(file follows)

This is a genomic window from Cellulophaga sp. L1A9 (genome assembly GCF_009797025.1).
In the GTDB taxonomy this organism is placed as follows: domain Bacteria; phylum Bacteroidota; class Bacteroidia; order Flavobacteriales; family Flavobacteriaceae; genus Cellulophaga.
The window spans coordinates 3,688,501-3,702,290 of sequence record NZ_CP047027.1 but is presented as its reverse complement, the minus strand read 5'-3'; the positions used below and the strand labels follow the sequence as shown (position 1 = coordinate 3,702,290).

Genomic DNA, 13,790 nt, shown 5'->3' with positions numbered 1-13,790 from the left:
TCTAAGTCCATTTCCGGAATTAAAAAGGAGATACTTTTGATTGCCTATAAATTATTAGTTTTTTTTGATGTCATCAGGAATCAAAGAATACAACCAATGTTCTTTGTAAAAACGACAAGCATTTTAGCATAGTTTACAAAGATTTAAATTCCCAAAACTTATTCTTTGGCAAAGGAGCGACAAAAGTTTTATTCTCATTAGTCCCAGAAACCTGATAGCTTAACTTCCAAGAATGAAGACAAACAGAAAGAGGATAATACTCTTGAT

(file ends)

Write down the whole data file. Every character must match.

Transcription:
This is a genomic window from Cellulophaga sp. L1A9 (genome assembly GCF_009797025.1).
In the GTDB taxonomy this organism is placed as follows: domain Bacteria; phylum Bacteroidota; class Bacteroidia; order Flavobacteriales; family Flavobacteriaceae; genus Cellulophaga.
The window spans coordinates 3,688,501-3,702,290 of sequence record NZ_CP047027.1 but is presented as its reverse complement, the minus strand read 5'-3'; the positions used below and the strand labels follow the sequence as shown (position 1 = coordinate 3,702,290).

Genomic DNA, 13,790 nt, shown 5'->3' with positions numbered 1-13,790 from the left:
TCTAAGTCCATTTCCGGAATTAAAAAGGAGATACTTTTGATTGCCTATAAATTATTAGTTTTTTTTGATGTCATCAGGAATCAAAGAATACAACCAATGTTCTTTGTAAAAACGACAAGCATTTTAGCATAGTTTACAAAGATTTAAATTCCCAAAACTTATTCTTTGGCAAAGGAGCGACAAAAGTTTTATTCTCATTAGTCCCAGAAACCTGATAGCTTAACTTCCAAGAATGAAGACAAACAGAAAGAGGATAATACTCTTGAT